How to Measure Cohesiveness
COHESIVENESS is the tendency of a product to cohere or stick together. The intermolecular attraction by which the elements of a body or mass of material are held together determine its cohesiveness. It is related to the internal stickiness of a product and is usually determined by measurement of the amount of force to remove an item from the product mass.
High cohesiveness may be favourable for products such as paint where easy removal of a brush from the main mass of paint needs to be a clean separation and without the tendency to extend from the surface of the mass to the brush for a considerable distance. However, low cohesiveness may be a favourable property of a product such as honey or syrup where considerable extension of the product from its main body of material is accepted.
Cohesive materials, such as ceramics, rocks and cementitious materials are important due to their wide applications in various fields of engineering. Accurate measurement of their physical behaviour is necessary for correctly forecasting the damage and failure response of these materials for their chosen application.
Cohesion of soil is an important factor of soil consistency and is the force that holds together molecules or like particles within a soil. A healthy soil has complex strength requirements. It wants to be a stable structure to support vegetation and a certain level of traffic, and protect the vast array of pores and fissures but at the same time it wants to support cultivation by the farmer, earthworks by soil fauna and the exploration of roots, water and gasses. In other words, it wants robust friability and does not want to mimic concrete. Cohesion of soil is usually measured using an Unconfined Compressive Strength Test.
Whilst Adhesion describes the bonding power to a surface, cohesion is the inner strength of a material that has to withstand external forces without breaking. So, for a pressure-sensitive adhesive, cohesion is an imperative characteristic as it is the inner bond or the degree to which it holds strongly together by itself. High cohesion means that the adhesion is especially strong, tough and stable in itself and it is therefore very resistant to tearing. That is important, for example, if adhesive tape should hold a large amount of weight stably, since the adhesive may not rip apart. The molecules must bond strongly and “hold” firmly to each other. When you consider honey, for example, whilst it might be extremely sticky its cohesion is very low.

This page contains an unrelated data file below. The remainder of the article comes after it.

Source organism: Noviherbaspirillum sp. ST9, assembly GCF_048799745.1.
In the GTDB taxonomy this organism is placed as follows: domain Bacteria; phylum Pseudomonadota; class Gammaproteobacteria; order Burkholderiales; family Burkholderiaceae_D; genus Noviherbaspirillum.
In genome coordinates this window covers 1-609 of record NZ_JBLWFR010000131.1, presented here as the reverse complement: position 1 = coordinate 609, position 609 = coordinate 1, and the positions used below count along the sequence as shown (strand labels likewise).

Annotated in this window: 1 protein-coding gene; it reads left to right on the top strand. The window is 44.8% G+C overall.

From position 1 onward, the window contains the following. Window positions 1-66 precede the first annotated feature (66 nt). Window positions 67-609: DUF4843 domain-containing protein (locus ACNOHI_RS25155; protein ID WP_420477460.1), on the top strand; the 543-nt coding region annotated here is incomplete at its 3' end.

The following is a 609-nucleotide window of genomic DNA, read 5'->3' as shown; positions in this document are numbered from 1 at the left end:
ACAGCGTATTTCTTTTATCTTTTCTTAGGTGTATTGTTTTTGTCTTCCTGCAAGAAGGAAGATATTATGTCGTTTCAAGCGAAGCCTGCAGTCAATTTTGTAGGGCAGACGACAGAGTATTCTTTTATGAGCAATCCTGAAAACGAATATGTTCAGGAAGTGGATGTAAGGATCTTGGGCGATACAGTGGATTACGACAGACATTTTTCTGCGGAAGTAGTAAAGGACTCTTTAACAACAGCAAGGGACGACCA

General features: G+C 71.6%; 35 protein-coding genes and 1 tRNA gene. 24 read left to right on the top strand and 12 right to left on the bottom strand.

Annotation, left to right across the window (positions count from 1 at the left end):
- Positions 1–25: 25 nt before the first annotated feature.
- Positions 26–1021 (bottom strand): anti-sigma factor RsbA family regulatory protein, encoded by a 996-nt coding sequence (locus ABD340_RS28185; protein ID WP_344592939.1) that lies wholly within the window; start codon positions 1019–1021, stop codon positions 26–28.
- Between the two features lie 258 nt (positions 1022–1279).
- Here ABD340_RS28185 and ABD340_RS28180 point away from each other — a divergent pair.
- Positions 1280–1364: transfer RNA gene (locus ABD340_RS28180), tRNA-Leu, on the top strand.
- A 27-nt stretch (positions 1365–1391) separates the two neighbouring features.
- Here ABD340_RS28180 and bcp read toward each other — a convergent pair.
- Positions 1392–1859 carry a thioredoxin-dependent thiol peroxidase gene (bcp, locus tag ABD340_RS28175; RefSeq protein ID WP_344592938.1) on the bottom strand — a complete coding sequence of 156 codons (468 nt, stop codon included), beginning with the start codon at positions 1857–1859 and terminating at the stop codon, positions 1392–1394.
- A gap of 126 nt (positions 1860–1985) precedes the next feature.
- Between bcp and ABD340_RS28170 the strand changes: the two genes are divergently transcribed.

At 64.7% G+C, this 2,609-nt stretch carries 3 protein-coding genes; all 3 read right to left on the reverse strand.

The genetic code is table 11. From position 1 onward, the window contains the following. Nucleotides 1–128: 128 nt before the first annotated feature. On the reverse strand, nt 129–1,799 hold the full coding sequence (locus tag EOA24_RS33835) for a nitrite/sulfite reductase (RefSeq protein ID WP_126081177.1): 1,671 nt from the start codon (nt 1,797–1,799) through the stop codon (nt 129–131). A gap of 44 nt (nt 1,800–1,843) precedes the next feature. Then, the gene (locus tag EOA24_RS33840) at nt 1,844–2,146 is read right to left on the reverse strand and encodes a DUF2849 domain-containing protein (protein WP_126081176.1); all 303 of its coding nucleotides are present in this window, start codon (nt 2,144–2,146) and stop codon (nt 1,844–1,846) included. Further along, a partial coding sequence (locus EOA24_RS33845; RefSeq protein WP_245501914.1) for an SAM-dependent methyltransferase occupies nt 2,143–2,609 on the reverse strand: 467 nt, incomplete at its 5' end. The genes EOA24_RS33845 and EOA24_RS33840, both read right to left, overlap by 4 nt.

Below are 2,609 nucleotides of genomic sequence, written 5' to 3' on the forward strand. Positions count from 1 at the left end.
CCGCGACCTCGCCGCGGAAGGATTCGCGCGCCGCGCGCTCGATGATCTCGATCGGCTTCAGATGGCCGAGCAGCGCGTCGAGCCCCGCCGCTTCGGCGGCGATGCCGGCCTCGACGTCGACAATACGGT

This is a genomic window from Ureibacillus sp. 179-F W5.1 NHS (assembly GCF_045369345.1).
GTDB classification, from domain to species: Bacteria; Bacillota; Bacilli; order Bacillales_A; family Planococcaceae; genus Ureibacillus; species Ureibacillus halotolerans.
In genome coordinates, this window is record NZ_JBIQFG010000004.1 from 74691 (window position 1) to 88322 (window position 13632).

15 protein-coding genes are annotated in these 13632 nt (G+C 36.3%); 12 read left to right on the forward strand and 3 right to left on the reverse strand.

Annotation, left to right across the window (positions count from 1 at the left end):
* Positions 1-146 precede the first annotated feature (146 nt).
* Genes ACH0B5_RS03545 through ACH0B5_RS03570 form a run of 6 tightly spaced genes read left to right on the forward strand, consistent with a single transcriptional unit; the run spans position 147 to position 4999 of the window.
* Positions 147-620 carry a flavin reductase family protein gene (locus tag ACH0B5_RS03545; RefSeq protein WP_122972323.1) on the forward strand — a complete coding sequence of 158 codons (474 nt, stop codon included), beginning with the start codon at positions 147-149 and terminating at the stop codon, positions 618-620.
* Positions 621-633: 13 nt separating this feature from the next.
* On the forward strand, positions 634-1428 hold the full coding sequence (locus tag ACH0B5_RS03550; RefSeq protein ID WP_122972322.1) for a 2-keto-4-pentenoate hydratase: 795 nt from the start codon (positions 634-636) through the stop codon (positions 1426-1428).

Cohesion may be an important or undesirable property of dry powdered or granulated materials. This characteristic can be measured using a Powder Flow Analyser.
Typical properties that can be obtained from a texture analysis graph:
Consistency, Firmness, Cohesiveness, Index of Viscosity, Tailing, Stringiness, Shortness
Typical Texture Analyser graph with annotated properties of cream back extrusion test
Typical Powder Flow Analyser graphs showing region where cohesion properties are measured
Typical Probe/Fixture used for Measurement:
Cylinder Probes and Platens >>
Moderate/Large Cylinder Probe >>
Back Extrusion Rig >>
Powder Flow Analyser >>
Unconfined Yield Stress Rig >>
The above are only typical examples of cohesiveness measurement. We can, of course, design and manufacture probes or fixtures that are bespoke to your sample and its specific measurement.
Once your measurement is performed, our expertise in its graphical interpretation is unparalleled – no-one understands texture analysis like we do. Not only can we develop the most suitable and accurate method for the testing of your sample, but we can prepare analysis procedures that obtain the desired parameters from your curve and drop them into a spreadsheet or report designed around your requirements.
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